Can’t find the time? You’re not trying hard enough
It is with a shocking regularity that I talk to people who claim to be all about success or wealth that, when questioned about their current project, responded with “There’s not enough hours in the day”. Granted, time is your most valuable resource but there are enough hours in the day.
In fact, there are more than enough hours in the day to get everything done. I must admit that I too once believed that if there wasn’t enough time in one day to get everything done. I would have trouble sleeping because my mind was full of all the things I hadn’t done that day. This would spark a cycle of stress! I wouldn’t sleep well, so I’d be too tired to complete all my tasks as effectively as I wanted too, so my sleep would suffer further, rinse and repeat.
Similarly, I would set nigh-impossible daily goals for myself and when I failed to meet my daily goals, everything else in my life would suffer. On top of all the stress, my confidence took a nose dive. Reading about all the amazing things people were doing with their lives made me feel like a failure.
Using the techniques and mindset outlined in this article I was able to drag myself out of this rut, and not only create more success in my life, but actually be more productive than I could ever imagine.
Work your way up
As previously mentioned, my daily goals were so difficult to hit that I would often feel like a failure when I didn’t hit them. How was it that Warren Buffet could spend 80 per cent of his day reading, when I could only manage an hour? How was it that all these amazing CEOs I was reading about could get up at 4am, when I could barely get up at 8? And how on earth could Tai Lopez read a book a day, when I could only read a chapter?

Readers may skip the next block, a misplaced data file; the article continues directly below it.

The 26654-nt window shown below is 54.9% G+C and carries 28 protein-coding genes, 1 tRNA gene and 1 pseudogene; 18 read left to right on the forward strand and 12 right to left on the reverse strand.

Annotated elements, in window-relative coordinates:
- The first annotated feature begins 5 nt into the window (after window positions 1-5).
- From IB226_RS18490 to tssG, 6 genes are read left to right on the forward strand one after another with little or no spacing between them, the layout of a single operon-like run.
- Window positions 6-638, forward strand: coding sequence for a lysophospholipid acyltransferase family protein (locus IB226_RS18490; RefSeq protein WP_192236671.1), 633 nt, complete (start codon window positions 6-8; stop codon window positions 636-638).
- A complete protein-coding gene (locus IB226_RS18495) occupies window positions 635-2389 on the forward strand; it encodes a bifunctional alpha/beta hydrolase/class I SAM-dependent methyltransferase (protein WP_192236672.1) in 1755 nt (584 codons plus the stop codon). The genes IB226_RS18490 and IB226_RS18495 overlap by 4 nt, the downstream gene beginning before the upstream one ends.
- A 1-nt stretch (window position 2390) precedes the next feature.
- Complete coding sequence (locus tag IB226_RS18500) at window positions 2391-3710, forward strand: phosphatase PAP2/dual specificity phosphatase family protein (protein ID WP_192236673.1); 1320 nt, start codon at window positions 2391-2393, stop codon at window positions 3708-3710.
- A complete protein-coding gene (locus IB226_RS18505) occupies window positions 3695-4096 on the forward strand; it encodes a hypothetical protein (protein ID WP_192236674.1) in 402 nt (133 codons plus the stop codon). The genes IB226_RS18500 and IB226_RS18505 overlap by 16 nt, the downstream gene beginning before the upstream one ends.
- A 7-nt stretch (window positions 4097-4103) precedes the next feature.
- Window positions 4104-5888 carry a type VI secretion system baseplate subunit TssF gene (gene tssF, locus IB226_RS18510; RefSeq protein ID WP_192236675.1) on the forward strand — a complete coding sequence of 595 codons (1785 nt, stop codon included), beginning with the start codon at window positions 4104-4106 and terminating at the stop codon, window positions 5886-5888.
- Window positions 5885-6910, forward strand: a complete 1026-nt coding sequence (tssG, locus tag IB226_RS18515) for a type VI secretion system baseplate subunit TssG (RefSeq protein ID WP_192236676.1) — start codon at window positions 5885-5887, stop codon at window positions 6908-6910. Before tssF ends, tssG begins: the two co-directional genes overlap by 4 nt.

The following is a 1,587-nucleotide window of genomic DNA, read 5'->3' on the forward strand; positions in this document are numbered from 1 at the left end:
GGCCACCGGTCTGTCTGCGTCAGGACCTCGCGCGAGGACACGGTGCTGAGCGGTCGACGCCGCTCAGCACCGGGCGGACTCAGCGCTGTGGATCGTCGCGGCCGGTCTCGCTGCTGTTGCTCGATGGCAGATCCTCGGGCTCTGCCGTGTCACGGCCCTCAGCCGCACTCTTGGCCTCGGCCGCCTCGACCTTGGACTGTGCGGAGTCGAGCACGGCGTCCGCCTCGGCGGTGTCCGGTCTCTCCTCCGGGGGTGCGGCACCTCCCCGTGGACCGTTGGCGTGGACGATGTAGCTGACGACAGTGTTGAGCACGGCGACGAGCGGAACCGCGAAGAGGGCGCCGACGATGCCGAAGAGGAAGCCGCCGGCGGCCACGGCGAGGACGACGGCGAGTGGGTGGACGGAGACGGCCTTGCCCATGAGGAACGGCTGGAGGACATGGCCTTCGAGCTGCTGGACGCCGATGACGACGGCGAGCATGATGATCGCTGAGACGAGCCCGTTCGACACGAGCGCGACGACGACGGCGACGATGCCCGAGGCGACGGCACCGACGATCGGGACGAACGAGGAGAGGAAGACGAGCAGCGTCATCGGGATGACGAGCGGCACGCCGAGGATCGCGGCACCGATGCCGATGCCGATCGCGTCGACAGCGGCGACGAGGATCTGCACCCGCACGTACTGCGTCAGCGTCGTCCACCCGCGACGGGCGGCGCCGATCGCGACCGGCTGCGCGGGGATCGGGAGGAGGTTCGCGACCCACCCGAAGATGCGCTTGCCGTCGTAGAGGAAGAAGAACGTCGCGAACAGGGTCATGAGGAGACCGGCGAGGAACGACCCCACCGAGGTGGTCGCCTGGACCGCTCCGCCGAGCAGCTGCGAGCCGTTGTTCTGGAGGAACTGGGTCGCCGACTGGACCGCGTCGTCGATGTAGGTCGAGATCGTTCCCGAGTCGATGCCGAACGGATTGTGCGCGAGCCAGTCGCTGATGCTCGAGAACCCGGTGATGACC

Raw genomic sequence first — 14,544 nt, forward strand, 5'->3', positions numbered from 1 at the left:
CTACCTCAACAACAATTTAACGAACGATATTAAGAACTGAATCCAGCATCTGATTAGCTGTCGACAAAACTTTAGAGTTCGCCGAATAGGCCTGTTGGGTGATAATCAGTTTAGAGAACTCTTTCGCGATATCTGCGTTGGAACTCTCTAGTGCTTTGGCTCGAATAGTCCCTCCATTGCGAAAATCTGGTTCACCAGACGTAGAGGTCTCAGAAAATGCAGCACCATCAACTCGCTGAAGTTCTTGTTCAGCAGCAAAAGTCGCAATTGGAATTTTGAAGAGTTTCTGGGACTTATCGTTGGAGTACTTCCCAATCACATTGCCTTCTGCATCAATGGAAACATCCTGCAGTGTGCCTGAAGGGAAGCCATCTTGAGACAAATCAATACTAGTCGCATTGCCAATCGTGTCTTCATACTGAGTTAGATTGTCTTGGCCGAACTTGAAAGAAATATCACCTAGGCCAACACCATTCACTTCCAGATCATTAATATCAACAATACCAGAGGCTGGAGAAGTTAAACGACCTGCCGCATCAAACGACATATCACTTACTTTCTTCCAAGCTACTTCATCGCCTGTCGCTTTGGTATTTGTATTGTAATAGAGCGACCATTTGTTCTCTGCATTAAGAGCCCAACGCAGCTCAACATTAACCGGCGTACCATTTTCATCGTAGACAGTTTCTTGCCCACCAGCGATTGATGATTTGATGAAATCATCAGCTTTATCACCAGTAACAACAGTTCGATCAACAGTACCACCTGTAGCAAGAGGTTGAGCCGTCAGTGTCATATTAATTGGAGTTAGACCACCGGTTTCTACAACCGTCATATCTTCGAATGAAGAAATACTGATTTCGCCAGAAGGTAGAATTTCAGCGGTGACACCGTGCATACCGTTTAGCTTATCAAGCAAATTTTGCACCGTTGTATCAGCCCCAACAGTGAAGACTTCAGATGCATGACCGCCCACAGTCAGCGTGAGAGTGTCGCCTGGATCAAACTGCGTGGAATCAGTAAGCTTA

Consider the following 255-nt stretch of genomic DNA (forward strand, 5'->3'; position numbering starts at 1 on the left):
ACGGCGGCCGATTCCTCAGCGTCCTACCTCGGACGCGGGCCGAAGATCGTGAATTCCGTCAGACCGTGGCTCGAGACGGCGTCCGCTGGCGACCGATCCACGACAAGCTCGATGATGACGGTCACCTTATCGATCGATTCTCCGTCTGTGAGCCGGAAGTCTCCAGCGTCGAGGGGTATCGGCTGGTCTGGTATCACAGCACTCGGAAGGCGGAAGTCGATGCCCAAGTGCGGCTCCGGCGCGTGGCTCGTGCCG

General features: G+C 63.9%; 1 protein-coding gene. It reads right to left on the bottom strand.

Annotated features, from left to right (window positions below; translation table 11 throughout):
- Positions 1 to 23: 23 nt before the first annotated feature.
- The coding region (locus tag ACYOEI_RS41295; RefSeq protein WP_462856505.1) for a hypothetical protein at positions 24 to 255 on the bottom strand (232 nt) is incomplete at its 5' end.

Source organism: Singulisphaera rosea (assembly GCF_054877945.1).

The problem was that I was comparing apples and oranges. The was no way that I could do the things that these guys did, because I’m not them! These guys are masters at what they do, they’ve spent years building up their skills and abilities that allow them to live their lives in the way that they do.
My daily goals were insane! If you’re working a “regular” 9 to 5, there is no way that you’ll be able to spend 80 per cent of your day reading. Unless you’ve trained your mind to quickly absorb information, and dedicated a chunk of time to learning how to speed read, there’s no way that you’ll read a book a day. Instead what you need to do is set your overall goal outside your boundaries, and your daily goal inside what you already know how to do.
Instead of trying to read a whole book in one day, set your daily goal to read 10 pages. After a week of that, see how well you’ve managed to cope, and up your daily goal to 20 pages, and so on. In the same way Warren Buffet build his business and his work responsibilities around him spending his time learning, look at your work responsibilities and think about how they can be automated, or outsourced. Find ways to systemise each aspect of your current role, and then use the time saved to improve yourself. I guarantee that your boss will love how much time you’ve spent making the workflow process more efficient, and they’ll love the results that they get from a smarter, more informed employee.